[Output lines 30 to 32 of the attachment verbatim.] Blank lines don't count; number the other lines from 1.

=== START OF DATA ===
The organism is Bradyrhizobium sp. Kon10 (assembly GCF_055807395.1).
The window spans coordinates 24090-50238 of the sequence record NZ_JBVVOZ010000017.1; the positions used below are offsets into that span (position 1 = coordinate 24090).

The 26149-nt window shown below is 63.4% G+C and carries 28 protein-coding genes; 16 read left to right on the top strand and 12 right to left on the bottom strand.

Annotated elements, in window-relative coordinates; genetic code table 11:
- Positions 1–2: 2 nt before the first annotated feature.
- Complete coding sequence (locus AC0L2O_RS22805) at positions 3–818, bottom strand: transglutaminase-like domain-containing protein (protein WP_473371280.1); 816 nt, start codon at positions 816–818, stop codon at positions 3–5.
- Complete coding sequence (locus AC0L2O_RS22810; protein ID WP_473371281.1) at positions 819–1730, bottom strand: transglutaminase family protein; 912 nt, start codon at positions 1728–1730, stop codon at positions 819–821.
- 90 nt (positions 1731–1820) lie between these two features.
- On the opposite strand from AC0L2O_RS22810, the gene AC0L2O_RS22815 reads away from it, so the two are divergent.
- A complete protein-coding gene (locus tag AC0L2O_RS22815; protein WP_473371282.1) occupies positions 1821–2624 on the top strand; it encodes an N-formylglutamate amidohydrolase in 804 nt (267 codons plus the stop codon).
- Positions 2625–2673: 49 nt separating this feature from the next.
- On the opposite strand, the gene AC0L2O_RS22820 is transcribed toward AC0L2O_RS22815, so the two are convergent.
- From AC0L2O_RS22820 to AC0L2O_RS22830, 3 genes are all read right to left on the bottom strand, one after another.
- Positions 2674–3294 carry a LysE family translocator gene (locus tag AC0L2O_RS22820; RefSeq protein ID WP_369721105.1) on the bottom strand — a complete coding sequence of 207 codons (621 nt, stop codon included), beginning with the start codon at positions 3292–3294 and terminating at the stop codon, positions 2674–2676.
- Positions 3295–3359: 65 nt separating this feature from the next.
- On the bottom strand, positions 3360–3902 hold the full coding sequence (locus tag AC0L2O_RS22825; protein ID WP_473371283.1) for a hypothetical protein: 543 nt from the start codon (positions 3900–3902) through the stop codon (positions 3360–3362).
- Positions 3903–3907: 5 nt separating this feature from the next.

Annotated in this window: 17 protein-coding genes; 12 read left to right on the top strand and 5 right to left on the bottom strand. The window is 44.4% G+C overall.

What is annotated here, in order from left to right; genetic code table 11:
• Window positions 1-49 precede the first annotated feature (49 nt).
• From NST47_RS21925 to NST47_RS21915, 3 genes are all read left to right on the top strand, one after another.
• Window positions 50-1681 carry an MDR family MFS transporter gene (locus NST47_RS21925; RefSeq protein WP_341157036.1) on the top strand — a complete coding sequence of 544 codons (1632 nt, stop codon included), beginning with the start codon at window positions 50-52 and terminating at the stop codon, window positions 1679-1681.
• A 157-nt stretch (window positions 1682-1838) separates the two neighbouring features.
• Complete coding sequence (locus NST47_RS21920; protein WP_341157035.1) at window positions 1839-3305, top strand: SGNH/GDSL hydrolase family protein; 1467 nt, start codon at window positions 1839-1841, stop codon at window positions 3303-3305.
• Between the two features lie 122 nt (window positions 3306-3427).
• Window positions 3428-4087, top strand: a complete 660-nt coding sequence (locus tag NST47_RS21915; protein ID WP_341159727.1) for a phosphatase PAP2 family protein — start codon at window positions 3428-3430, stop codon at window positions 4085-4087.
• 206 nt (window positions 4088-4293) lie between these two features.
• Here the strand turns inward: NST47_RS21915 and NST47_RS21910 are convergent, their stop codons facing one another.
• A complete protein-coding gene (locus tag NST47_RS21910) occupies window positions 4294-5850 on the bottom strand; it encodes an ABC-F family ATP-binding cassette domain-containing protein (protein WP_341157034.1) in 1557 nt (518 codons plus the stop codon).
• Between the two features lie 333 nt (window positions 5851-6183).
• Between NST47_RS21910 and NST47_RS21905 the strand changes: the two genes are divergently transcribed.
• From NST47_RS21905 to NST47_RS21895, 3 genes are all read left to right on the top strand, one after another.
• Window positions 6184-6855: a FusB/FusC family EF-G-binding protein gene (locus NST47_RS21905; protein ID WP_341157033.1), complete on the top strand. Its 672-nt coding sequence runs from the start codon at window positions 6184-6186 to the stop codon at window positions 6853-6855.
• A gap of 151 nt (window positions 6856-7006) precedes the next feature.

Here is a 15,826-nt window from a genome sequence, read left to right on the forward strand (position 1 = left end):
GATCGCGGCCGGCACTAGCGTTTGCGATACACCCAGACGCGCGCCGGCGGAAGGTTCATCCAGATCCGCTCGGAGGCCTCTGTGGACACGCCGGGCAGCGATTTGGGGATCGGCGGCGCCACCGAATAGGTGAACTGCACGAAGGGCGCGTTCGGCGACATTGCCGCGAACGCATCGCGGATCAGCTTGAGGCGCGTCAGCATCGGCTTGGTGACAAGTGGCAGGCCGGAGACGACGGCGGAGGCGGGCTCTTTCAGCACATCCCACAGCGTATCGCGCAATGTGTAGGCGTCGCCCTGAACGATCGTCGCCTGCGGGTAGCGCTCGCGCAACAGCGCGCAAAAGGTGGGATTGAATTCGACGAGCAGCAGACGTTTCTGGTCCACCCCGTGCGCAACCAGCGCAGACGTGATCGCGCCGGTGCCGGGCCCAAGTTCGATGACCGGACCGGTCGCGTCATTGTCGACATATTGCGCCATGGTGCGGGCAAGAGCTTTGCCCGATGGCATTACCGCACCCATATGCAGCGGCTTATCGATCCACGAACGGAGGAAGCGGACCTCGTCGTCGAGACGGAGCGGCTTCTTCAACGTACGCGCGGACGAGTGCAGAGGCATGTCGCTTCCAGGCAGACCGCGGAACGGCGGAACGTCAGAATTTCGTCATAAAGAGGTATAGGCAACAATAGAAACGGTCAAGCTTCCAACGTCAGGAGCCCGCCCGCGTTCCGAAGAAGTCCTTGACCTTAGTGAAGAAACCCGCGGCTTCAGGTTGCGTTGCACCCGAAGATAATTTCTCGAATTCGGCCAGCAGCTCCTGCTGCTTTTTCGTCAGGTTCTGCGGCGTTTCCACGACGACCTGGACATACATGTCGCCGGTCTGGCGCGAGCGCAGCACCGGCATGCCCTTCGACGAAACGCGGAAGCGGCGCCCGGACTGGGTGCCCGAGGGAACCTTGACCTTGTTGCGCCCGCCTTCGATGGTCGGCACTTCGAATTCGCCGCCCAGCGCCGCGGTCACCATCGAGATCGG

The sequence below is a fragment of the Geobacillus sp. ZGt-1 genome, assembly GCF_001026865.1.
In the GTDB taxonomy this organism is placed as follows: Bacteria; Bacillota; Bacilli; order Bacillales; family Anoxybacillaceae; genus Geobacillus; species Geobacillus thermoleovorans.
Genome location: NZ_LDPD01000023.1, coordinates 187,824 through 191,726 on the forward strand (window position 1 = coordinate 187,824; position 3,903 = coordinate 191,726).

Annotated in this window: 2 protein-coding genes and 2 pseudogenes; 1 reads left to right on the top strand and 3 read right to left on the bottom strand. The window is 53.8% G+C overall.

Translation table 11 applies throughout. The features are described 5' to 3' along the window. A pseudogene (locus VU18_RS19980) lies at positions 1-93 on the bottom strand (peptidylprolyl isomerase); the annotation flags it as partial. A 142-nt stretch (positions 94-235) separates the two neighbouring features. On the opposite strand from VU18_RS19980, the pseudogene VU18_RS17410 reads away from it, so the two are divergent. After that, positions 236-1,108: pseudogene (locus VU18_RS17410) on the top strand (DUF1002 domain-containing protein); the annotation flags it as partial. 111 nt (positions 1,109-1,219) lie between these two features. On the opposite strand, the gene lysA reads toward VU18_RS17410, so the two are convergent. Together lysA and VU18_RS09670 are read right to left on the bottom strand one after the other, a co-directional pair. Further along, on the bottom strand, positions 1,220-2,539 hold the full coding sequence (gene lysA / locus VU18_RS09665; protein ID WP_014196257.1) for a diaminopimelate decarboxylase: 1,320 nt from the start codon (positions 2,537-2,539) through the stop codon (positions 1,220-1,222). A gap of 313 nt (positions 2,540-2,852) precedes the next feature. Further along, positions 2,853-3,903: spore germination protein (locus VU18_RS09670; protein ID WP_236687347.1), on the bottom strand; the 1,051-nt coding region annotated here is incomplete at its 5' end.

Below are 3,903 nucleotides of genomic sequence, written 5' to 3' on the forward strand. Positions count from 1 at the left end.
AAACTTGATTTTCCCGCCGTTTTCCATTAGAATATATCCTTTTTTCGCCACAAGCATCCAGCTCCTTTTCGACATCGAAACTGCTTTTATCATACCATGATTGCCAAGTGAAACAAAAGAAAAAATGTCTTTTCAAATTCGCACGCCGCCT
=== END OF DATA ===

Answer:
• Between the two features lie 333 nt (window positions 5851-6183).
• Between NST47_RS21910 and NST47_RS21905 the strand changes: the two genes are divergently transcribed.
• From NST47_RS21905 to NST47_RS21895, 3 genes are all read left to right on the top strand, one after another.